Anti-bullying programs must move beyond the classroom and into the community if there is any chance of reducing bullying, warns a leading US expert.
Professor Dorothy Espelage, one of the world’s leading academics on bullying prevention and intervention, will be a keynote speaker at this week’s biennial National Centre Against Bullying (NCAB) Conference, which will be held at Melbourne’s Crown Conference Centre on July 28 and 29.
The conference, an initiative of the Alannah & Madeline Foundation, will focus on theories and practices for bullying solutions.
As a result of her extensive research, Prof Espelage is calling for high school students to be given a “larger voice” in “this problem, which manifests itself throughout society today”. She has conducted research on bullying, homophobic teasing, sexual harassment and dating, and gang violence for the past 23 years and has written 150 peer-reviewed journal articles.
Prof Espelage recently completed a large scale clinical trial on a social-emotional learning prevention program in 36 schools in Illinois (US) to reduce aggression. She also has two other large trials in progress.
“In the US, bullying is currently being emboldened in our political make-up which makes it even harder to address the issue at the school or at home,” Prof Espelage said. “Australia has been very impressive in addressing gender-based harassment and should be proud of what it has achieved.”
Prof Espelage said there was a need for “greater fidelity in our approaches to the issue and greater support is needed for teachers and school-based intervention initiatives, as well as for families at home”.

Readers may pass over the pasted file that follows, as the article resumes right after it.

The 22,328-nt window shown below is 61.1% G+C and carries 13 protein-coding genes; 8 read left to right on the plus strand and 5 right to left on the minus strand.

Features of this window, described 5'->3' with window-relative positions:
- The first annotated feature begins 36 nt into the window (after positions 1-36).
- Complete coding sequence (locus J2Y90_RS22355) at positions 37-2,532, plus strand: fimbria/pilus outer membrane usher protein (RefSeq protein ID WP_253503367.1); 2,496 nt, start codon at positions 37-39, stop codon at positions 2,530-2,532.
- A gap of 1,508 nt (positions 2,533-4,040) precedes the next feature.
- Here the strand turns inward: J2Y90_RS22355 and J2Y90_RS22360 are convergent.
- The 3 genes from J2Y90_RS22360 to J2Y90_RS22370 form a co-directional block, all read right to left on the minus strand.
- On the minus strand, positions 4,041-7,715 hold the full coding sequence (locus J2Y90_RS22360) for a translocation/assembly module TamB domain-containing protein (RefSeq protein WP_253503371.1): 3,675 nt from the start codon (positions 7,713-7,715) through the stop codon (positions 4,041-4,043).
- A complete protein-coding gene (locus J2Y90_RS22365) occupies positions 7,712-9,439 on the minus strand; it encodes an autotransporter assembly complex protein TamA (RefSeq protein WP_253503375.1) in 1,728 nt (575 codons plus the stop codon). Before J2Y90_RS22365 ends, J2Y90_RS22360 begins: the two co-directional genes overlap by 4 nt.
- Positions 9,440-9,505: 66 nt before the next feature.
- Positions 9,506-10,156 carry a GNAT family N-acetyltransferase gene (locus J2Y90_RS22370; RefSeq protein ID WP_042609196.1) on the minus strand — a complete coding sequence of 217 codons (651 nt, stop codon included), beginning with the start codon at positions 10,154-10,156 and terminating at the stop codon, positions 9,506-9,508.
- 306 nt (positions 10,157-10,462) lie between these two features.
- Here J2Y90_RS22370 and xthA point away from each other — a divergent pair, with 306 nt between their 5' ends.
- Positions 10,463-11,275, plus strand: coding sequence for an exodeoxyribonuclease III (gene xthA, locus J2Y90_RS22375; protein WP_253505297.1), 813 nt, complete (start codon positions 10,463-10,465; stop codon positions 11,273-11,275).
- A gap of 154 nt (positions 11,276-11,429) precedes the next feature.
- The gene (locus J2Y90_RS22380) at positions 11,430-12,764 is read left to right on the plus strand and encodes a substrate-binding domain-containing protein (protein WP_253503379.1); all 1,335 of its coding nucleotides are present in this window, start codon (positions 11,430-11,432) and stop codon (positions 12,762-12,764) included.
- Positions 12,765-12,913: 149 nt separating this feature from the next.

“We all know that sibling aggression contributes to bullying, so we need programs for the home, for parents to work on,” she said. “We also have to move into the community and think about how we can develop initiatives and utilise social media to address this problem.”
However, Prof Espelage emphasised that bullying solutions would not simply happen overnight.
“Kids need to have skills to be able to cope with situations, such as peer group pressure, homophobia, sexual violence or bullying itself,” she said. Learning these skills takes time and they have to be reinforced in them time and time again. Social emotional learning is just as important as arithmetic.”
Prof Espelage said results from the Illinois trial showed that homophobic teasing was 56 per cent less likely in the intervention schools. There was almost a 39 per cent less likelihood of students endorsing sexual violence.
The program also found that schools where teachers spent more time preparing lessons in social-emotional learning – and had additional financial resources and consulted with other teachers on issues – they achieved greater reductions in all forms of violence and aggression among the students.
Prof Espelage urged everyone in education to continue to “open the black box (the flight recorder)” to identify mechanisms to understand the causes of bullying and its effects.
The Alannah & Madeline Foundation’s CEO Lesley Podesta agreed that reducing bullying was not the sole responsibility of schools and their teachers. Ms Podesta encouraged parents and others directly involved in children’s lives to play a role.
“This is truly a societal issue and needs to be addressed as such,” Ms Podesta said. “From parents, teachers, coaches, friends, siblings and extended family as well as educators, the responsibility lies with all of us.
"We need to break the cycle of violence in society by addressing where it can start - childhood bullying.”
The conference will be co-hosted by NCAB Chair the Hon Alastair Nicholson AO RFD QC and Dr Michael Carr-Gregg.
For more information on presenters and the NCAB Conference agenda go to www.ncab.org.au
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